Two days after the University of New Hampshire Survey Center released a tracking poll on January 4, 2008 showing Hillary Clinton and Barack Obama still tied for first place among New Hampshire voters who intend to cast a ballot in the Democratic primary, the latest WMUR/CNN tracking poll reveals that Obama has opened up a 10-point lead over Clinton. Obama now leads Clinton 39% to 29%, attributed to his gaining a “bounce” from his first-place finish in the Iowa caucuses. The media has portrayed the battle for the Democratic nomination as a horse-race between Obama and Clinton, and Obama’s surge is a result of the media’s portrayal of him as the winner in Iowa.
CNN Polling Director Keating Holland believes placing first in the Iowa caucuses boosted Obama’s candidacy in New Hampshire as voters are now convinced that he can win the presidency if he takes the nomination. According to Holland, “In December, 45 percent thought Clinton had the best chance of beating the GOP nominee. But in Saturday’s poll, Clinton and Obama were tied on that measure, and now Obama has a 42 percent to 31 percent edge over Clinton on electability.”
With 29% of the second-round vote, Clinton finished third in the Iowa caucuses behind John Edwards, whose support among New Hampshire voters has dropped from 20% in the January 4th poll to 16% in the latest tracking poll, which was conducted on January 5-6th.
New Hampshire has an open primary in which independent or undeclared voters can request a ballot of either party. At the time of the Iowa caucuses, it was reported that 60% of independents/undeclared voters intended to vote in the Democratic primary. Since a direct appeal to Republicans and independents is part of Obama’s stump speech, it is felt that many of those independent/undeclared voters who intend to vote in the Democratic primary will cast their ballot for Obama.
Clinton and Obama, who entered into a statistical tie back in December 2007, were tied at 33% each in the January 4th tracking poll. In the December 12th WMUR/CNN tracking poll, Clinton and Obama essentially were tied with Clinton at 31% and Obama at 30%. The December tracing poll showed that Clinton had suffered an erosion of support of 5% from the previous November poll, while Obama’s support had increased by 8%, moving him into a statistical tie with the former First Lady. Clinton’s waning fortunes primarily were attributed to a loss of support among women voters, which declined 10-points from 43% to 33% in December. Her support among men remained constant, dropping only 1-point from 28% to 27%.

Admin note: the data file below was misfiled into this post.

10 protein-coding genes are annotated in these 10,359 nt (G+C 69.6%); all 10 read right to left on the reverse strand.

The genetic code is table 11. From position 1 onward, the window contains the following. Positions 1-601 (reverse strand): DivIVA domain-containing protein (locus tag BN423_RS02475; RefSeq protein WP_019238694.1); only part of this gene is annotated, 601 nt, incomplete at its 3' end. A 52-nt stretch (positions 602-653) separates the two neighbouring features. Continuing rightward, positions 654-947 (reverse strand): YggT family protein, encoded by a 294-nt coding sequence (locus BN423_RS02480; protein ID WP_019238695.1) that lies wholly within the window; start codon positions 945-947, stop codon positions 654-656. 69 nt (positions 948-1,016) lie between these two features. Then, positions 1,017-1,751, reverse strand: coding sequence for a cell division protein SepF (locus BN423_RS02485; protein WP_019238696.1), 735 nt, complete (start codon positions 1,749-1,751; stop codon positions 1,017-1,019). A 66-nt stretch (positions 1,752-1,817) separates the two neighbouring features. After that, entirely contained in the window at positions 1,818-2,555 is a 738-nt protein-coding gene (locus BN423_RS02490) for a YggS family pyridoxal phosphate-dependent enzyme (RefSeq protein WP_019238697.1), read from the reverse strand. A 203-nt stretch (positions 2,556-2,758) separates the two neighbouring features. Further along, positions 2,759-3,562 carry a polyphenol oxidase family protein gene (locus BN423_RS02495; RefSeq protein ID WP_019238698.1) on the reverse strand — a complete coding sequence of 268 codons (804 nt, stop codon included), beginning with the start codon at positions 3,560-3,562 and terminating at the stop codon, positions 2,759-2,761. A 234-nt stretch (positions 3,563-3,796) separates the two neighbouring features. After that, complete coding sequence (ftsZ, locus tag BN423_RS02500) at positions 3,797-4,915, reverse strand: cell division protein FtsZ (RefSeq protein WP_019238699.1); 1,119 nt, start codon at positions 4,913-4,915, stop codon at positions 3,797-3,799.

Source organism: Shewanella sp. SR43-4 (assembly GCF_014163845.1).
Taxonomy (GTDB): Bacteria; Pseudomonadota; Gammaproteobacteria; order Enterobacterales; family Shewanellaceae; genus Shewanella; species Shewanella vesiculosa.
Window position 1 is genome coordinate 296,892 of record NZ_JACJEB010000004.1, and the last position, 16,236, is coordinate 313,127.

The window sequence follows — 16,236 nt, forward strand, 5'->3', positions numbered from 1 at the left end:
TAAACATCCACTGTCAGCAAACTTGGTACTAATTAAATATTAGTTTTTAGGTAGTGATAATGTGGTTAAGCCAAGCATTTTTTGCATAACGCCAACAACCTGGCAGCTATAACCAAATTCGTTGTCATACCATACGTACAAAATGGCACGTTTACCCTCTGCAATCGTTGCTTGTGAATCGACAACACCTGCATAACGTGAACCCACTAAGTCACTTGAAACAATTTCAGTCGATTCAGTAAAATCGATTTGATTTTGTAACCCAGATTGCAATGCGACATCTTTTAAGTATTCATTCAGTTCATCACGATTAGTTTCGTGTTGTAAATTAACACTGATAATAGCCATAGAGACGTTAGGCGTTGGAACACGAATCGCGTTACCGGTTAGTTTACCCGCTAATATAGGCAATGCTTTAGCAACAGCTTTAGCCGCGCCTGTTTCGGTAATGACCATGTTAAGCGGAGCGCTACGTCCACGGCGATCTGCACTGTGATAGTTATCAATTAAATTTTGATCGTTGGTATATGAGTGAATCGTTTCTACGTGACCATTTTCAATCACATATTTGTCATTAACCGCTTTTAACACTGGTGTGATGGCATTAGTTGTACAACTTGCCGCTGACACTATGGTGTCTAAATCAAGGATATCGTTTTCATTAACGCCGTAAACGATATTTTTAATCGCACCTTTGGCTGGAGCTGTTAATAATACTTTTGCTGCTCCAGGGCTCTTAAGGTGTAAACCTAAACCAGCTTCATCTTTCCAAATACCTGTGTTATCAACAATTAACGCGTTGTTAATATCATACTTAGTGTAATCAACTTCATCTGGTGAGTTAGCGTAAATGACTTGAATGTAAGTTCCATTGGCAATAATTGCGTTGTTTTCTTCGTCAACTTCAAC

Obama out-polled Clinton among women caucus-goers in Iowa, where he finished first with 38% after two rounds of voting among caucus-voters.
In the January 4th poll, former U.S. Senator John Edwards trailed the front-runners with 20%, representing a 6-point gain from the 14% he racked up in the December poll. New Mexico Governor Bill Richardson, who had come in at 12% in the November 20, 2007 poll, was at 7% in the latest poll, up from 4% just two days ago. In July 2007, Richardson was in third place with 10%, but has suffered from the surge of Obama and the recovery of Edwards, who once lead in early N.H. polls. U.S. Representative Dennis Kucinich (Ohio) polled 2% in the January 4th poll.
On the Republican side, Senator John McCain (Arizona) leads erstwhile Massachusetts Governor Mitt Romney, the former front-runner, by 32% to 26%, with both candidates down a percentage point from the January 4th poll. McCain pulled even with Romney according to a New Year’s Day poll, a stunning development as in the December 12, 2007 tracking poll, Romney had a 13-point lead over McCain, polling 32% to McCain’s 19%.
John McCain won the 2000 New Hampshire primary.
Mitt Romney, the long-time front-runner in both Iowa and New Hampshire, was bested in the Iowa caucuses by former Arizona governor Mike Huckabee, while McCain came in a distant third. In the January 5-6 tracking poll, Huckabee took over the show position among Republicans with 14%, with former New York City Mayor Rudy Guiliani slipping from third to fourth place with 11%. This represents a reversal of position, as Guiliani was in third with 14% and Huckabee in fourth with 11% in the January 4th poll.
In the December 12, 2007 poll, Guiliani was tied with McCain for second place, polling 19%.
Among the also-rans, Ron Paul’s support has gone up one-point to 10% in two days. Fred Thompson, who is not contesting New Hampshire, continues to poll only 1%, unchanged since the December tracking polls. His lack of support is stunning, seeing as how Thompson had polled 13% for third place, outpacing McCain at 12%, in polls taken before the former Tennessee Senator declared for the presidency.
The margin of error of the tracking polls in +/- 5%. The tracking polls are conducted by the University of New Hampshire Survey Center.